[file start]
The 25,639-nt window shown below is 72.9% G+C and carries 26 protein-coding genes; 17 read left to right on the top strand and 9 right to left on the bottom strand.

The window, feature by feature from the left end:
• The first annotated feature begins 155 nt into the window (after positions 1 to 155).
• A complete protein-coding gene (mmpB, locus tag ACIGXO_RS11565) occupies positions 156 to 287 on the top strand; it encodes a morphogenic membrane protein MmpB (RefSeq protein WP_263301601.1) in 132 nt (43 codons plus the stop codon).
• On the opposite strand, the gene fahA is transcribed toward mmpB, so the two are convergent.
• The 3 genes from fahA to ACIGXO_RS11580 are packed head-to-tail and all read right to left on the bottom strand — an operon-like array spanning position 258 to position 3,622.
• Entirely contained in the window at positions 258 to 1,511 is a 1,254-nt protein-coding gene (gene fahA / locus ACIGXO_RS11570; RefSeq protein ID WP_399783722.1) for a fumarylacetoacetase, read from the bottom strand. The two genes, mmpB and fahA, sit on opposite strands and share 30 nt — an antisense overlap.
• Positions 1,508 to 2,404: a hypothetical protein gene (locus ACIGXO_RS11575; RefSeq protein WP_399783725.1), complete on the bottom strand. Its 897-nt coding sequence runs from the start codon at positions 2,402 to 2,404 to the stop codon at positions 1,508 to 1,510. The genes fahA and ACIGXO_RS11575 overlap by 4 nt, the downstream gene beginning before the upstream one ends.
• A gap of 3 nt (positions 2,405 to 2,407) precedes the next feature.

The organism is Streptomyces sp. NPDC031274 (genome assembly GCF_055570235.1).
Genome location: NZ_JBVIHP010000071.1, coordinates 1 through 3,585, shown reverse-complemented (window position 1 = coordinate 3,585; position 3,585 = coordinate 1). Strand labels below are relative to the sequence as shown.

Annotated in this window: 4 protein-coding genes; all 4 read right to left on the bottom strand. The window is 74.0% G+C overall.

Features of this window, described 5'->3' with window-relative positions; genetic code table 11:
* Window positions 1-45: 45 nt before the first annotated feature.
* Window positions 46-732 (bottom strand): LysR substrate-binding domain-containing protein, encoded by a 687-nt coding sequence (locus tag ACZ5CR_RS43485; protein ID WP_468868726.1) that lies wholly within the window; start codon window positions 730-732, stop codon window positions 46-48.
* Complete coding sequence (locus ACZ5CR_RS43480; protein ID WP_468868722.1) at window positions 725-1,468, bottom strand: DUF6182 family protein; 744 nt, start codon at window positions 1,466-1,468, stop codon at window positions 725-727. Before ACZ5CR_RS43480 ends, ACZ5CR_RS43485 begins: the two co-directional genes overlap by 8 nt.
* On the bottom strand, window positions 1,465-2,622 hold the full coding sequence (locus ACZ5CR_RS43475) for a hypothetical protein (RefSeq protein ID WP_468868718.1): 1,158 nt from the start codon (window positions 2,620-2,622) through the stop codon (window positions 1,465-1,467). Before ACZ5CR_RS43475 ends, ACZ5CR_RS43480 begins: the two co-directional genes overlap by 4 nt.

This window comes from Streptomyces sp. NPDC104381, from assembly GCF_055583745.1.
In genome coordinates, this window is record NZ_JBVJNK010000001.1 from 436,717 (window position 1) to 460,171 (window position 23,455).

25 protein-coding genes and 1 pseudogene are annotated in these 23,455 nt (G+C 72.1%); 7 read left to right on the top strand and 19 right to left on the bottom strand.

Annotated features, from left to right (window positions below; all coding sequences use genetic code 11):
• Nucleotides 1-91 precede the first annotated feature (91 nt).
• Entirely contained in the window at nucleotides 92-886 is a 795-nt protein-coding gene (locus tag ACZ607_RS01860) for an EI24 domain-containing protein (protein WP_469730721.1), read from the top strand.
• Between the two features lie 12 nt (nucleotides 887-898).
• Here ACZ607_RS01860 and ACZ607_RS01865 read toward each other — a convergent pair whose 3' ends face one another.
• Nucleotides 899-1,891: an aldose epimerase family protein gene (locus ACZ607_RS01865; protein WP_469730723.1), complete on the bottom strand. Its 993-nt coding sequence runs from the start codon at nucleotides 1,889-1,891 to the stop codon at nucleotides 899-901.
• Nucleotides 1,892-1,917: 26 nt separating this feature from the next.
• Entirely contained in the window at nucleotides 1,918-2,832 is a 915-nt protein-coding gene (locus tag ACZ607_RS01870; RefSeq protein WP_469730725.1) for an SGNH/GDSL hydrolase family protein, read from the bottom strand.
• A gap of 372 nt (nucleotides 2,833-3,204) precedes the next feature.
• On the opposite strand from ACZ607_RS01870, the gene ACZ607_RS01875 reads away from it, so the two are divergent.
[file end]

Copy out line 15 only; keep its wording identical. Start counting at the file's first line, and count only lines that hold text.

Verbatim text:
* Window positions 46-732 (bottom strand): LysR substrate-binding domain-containing protein, encoded by a 687-nt coding sequence (locus tag ACZ5CR_RS43485; protein ID WP_468868726.1) that lies wholly within the window; start codon window positions 730-732, stop codon window positions 46-48.